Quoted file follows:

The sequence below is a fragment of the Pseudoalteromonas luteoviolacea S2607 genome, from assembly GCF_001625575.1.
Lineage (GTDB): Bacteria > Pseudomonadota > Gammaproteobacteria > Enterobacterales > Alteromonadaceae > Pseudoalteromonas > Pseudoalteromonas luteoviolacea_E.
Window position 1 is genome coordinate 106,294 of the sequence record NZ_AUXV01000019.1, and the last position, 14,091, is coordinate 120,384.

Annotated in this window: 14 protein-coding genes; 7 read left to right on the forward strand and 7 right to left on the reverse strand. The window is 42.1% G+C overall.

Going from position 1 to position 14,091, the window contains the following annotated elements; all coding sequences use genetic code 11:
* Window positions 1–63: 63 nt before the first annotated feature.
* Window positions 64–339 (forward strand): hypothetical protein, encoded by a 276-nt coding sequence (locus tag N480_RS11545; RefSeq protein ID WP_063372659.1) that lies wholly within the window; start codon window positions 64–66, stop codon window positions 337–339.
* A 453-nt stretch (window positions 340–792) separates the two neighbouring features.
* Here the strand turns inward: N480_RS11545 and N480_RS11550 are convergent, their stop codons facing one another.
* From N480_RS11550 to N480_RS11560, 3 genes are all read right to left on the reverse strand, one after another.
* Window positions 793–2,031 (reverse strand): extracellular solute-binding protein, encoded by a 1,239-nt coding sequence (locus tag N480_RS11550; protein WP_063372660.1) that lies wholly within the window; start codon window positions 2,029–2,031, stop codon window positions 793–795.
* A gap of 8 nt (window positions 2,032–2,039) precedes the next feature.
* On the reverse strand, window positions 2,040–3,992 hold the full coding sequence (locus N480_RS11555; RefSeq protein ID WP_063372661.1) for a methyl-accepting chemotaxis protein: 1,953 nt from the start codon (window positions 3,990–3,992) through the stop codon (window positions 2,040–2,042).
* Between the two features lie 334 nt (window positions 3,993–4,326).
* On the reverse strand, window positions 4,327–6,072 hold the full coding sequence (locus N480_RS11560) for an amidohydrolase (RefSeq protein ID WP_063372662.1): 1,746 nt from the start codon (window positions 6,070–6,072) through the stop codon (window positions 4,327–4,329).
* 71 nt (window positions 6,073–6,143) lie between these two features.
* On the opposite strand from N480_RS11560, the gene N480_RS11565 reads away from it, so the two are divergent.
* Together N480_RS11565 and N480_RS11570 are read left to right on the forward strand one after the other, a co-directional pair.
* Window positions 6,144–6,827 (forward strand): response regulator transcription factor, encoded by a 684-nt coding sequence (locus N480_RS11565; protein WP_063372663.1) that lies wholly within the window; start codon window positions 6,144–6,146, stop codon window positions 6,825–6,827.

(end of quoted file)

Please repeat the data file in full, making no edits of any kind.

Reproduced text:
The sequence below is a fragment of the Pseudoalteromonas luteoviolacea S2607 genome, from assembly GCF_001625575.1.
Lineage (GTDB): Bacteria > Pseudomonadota > Gammaproteobacteria > Enterobacterales > Alteromonadaceae > Pseudoalteromonas > Pseudoalteromonas luteoviolacea_E.
Window position 1 is genome coordinate 106,294 of the sequence record NZ_AUXV01000019.1, and the last position, 14,091, is coordinate 120,384.

Annotated in this window: 14 protein-coding genes; 7 read left to right on the forward strand and 7 right to left on the reverse strand. The window is 42.1% G+C overall.

Going from position 1 to position 14,091, the window contains the following annotated elements; all coding sequences use genetic code 11:
* Window positions 1–63: 63 nt before the first annotated feature.
* Window positions 64–339 (forward strand): hypothetical protein, encoded by a 276-nt coding sequence (locus tag N480_RS11545; RefSeq protein ID WP_063372659.1) that lies wholly within the window; start codon window positions 64–66, stop codon window positions 337–339.
* A 453-nt stretch (window positions 340–792) separates the two neighbouring features.
* Here the strand turns inward: N480_RS11545 and N480_RS11550 are convergent, their stop codons facing one another.
* From N480_RS11550 to N480_RS11560, 3 genes are all read right to left on the reverse strand, one after another.
* Window positions 793–2,031 (reverse strand): extracellular solute-binding protein, encoded by a 1,239-nt coding sequence (locus tag N480_RS11550; protein WP_063372660.1) that lies wholly within the window; start codon window positions 2,029–2,031, stop codon window positions 793–795.
* A gap of 8 nt (window positions 2,032–2,039) precedes the next feature.
* On the reverse strand, window positions 2,040–3,992 hold the full coding sequence (locus N480_RS11555; RefSeq protein ID WP_063372661.1) for a methyl-accepting chemotaxis protein: 1,953 nt from the start codon (window positions 3,990–3,992) through the stop codon (window positions 2,040–2,042).
* Between the two features lie 334 nt (window positions 3,993–4,326).
* On the reverse strand, window positions 4,327–6,072 hold the full coding sequence (locus N480_RS11560) for an amidohydrolase (RefSeq protein ID WP_063372662.1): 1,746 nt from the start codon (window positions 6,070–6,072) through the stop codon (window positions 4,327–4,329).
* 71 nt (window positions 6,073–6,143) lie between these two features.
* On the opposite strand from N480_RS11560, the gene N480_RS11565 reads away from it, so the two are divergent.
* Together N480_RS11565 and N480_RS11570 are read left to right on the forward strand one after the other, a co-directional pair.
* Window positions 6,144–6,827 (forward strand): response regulator transcription factor, encoded by a 684-nt coding sequence (locus N480_RS11565; protein WP_063372663.1) that lies wholly within the window; start codon window positions 6,144–6,146, stop codon window positions 6,825–6,827.